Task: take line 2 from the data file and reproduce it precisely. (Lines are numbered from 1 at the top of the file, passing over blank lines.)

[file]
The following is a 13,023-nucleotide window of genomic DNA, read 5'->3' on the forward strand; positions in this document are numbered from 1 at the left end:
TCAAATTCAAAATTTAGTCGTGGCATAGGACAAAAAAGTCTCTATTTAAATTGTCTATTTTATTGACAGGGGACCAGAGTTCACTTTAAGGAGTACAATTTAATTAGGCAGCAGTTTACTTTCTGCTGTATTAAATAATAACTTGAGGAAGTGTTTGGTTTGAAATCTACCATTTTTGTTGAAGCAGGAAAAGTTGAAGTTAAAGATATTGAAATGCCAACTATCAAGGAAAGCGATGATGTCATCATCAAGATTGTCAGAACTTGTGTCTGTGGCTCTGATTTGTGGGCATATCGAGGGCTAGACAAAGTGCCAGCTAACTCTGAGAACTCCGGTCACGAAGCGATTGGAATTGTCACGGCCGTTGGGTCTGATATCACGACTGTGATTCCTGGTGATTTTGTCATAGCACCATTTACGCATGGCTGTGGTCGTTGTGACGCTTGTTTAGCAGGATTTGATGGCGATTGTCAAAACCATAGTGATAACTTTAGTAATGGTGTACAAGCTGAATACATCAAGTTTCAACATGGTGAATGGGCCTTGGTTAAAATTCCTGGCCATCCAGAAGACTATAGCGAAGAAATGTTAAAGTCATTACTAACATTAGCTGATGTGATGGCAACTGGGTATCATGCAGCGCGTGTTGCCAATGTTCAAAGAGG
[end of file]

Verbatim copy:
TCAAATTCAAAATTTAGTCGTGGCATAGGACAAAAAAGTCTCTATTTAAATTGTCTATTTTATTGACAGGGGACCAGAGTTCACTTTAAGGAGTACAATTTAATTAGGCAGCAGTTTACTTTCTGCTGTATTAAATAATAACTTGAGGAAGTGTTTGGTTTGAAATCTACCATTTTTGTTGAAGCAGGAAAAGTTGAAGTTAAAGATATTGAAATGCCAACTATCAAGGAAAGCGATGATGTCATCATCAAGATTGTCAGAACTTGTGTCTGTGGCTCTGATTTGTGGGCATATCGAGGGCTAGACAAAGTGCCAGCTAACTCTGAGAACTCCGGTCACGAAGCGATTGGAATTGTCACGGCCGTTGGGTCTGATATCACGACTGTGATTCCTGGTGATTTTGTCATAGCACCATTTACGCATGGCTGTGGTCGTTGTGACGCTTGTTTAGCAGGATTTGATGGCGATTGTCAAAACCATAGTGATAACTTTAGTAATGGTGTACAAGCTGAATACATCAAGTTTCAACATGGTGAATGGGCCTTGGTTAAAATTCCTGGCCATCCAGAAGACTATAGCGAAGAAATGTTAAAGTCATTACTAACATTAGCTGATGTGATGGCAACTGGGTATCATGCAGCGCGTGTTGCCAATGTTCAAAGAGG